Wednesday, June 11, 2008

Album of the Day--June 11, 2008

Charisma Records
Produced by David Hitchcock

There must be some misunderstanding. I had first become aware of the band Genesis back in 1980 when Duke came out, and a year later, on the strength of the title track, had picked up Abacab on vinyl, which I ultimately didn’t care for all that much, even if it was their huge commercial breakthrough. I had also been familiar with Peter Gabriel, from the very weird “Games Without Frontiers” I had heard on the radio the previous year. Shortly after the Abacab purchase, a friend of mine at the time told me that Peter Gabriel had been a member of Genesis in the early 70s, and loaned me a couple of albums from that era, which I immediately fell in love with. My favorite—which continues to be one of my favorite albums of all time—was 1972’s Foxtrot. As I look at my original vinyl copy, bought back in 1981, I’m surprised it hasn’t been worn completely through.

Foxtrot was the band’s fourth album, and the second with the classic lineup of Gabriel (vocals, flute), Steve Hackett (guitars), Tony Banks (keyboards), Michael Rutherford (guitars and basses), and Phil Collins (drums). It starts with the haunting “Watcher of the Skies,” lyrics by Banks and Rutherford, about a race of aliens that come to Earth, land in a desert, and think that the human race has gone extinct. It opens with a haunting solo Mellotron before the whole band kicks in. Musically and lyrically, it is a compelling track and was even better in concert, especially with Gabriel performing it with his bat-wing-headdress-and-cape alien outfit. “Time Table” (lyrics by Tony Banks) is a simple song about the passage of time, the rise and fall of great civilizations, and how history tends to repeat itself. “Get ’Em Out by Friday” (lyrics by Gabriel) is a very funny theater-esque piece written as a play; each character is given a different musical motif and vocal style, and tells the story of evil estate agents who are in the process of evicting several tenants from their homes. Later in the song, after a passage of time we find out why:
This is an announcement from Genetic Control
“It is my sad duty to inform you of a four-foot restriction on humanoid height”

“I hear the directors of Genetic Control have been buying all the properties
That have recently been sold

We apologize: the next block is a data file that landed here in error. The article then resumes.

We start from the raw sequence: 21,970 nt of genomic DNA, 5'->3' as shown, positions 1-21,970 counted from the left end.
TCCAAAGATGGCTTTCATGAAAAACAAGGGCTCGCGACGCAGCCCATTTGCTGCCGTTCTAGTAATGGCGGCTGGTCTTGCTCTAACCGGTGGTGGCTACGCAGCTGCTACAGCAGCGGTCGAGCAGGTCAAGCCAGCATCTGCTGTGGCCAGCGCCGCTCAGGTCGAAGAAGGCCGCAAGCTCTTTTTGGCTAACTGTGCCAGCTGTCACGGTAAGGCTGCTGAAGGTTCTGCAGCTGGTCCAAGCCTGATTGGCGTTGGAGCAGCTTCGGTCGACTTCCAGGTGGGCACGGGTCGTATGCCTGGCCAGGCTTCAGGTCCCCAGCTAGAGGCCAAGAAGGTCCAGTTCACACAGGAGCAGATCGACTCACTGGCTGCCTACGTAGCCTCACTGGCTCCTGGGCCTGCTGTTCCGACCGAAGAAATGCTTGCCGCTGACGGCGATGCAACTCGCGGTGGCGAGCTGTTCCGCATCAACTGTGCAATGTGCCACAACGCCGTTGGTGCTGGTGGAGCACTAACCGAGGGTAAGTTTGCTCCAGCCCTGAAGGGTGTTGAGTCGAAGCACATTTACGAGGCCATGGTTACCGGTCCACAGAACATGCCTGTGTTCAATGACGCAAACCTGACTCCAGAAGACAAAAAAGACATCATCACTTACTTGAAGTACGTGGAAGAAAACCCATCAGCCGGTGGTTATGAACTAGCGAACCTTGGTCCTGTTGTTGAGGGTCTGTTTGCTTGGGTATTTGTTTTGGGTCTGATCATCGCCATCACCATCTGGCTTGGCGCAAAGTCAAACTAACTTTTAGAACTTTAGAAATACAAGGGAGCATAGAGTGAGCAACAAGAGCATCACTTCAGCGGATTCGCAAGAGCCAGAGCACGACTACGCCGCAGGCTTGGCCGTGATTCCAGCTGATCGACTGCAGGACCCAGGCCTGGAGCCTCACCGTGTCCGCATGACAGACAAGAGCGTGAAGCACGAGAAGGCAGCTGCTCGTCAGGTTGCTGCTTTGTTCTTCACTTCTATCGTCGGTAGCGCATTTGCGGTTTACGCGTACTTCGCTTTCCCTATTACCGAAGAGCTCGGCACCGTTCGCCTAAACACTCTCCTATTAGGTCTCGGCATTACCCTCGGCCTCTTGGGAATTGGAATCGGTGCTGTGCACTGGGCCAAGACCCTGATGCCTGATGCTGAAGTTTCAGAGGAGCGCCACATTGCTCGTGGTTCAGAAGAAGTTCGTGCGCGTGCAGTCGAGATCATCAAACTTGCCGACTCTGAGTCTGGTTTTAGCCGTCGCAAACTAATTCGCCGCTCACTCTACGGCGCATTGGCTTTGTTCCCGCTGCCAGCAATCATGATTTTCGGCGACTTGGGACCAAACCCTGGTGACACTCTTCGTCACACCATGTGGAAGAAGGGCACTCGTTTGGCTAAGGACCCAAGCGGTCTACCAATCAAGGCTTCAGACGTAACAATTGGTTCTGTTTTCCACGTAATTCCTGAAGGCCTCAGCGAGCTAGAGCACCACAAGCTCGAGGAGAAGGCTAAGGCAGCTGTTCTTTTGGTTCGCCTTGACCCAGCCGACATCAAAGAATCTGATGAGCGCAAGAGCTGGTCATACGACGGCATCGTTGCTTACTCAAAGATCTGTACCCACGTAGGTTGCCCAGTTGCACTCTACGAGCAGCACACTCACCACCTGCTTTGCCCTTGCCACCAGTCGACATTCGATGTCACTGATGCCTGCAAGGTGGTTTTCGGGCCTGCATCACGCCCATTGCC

Taking risks oh so bold
It’s said now that people will be shorter in height
They can fit twice as many in the same building site...”
Side one (in the old vinyl days) ends with “Can-Utility and the Coastliners” (lyrics by Steve Hackett) about the legend of King Canute, who supposedly ordered the seas to retreat to mock the sycophancy of his followers.

Side Two opens with a short solo guitar piece called “Horizons” written and performed by Steve Hackett, before launching into what has been regarded as Genesis’ magnum opus: the 22:54 “Supper’s Ready” (lyrics mostly by Gabriel), which begins with the narrator returning home after a long Odyssey-like adventure and finding his suitor somehow changed (said to be based on a strange otherworldly experience Gabriel had with his then-wife). Still, it’s good to be home, because “supper’s ready.” he then describes his travels, which involved some kind of war, wandering the aftermath, finding solace in the surreal and vaudevillian “Willow Farm,” and then experiencing an apocalypse out of the Book of Revelation (actually, the only book of the Bible that I have read—I didn’t know they had LSD back in Biblical times). Ultimately, he makes it home again, with a renewed sense of purpose, love for his suitor, and belief in god. It’s a lyrical and musical tour de force, and was a concert favorite, especially when Gabriel donned the giant flower outfit for the “Willow Farm” section. Anyway, the whole album has not left my CD player or iPod for about a week.

I wasn’t impressed by the remastering of the Foxtrot CD (for some reasssssson it’sss ssssomewhat too sssssibilant for my tasssstessss), but I hear an SACD version with 5.1 surround is coming out in September, which I am eagerly looking forward to.

By the way, I love the Internet sometimes: I found on YouTuve some clips from old Genesis concerts. Here is a great version of “Watcher of the Skies” from the Foxtrot tour:

And, find of all finds, here is “Supper’s Ready” live (in three parts). Oh, to have not been five years old in 1973!

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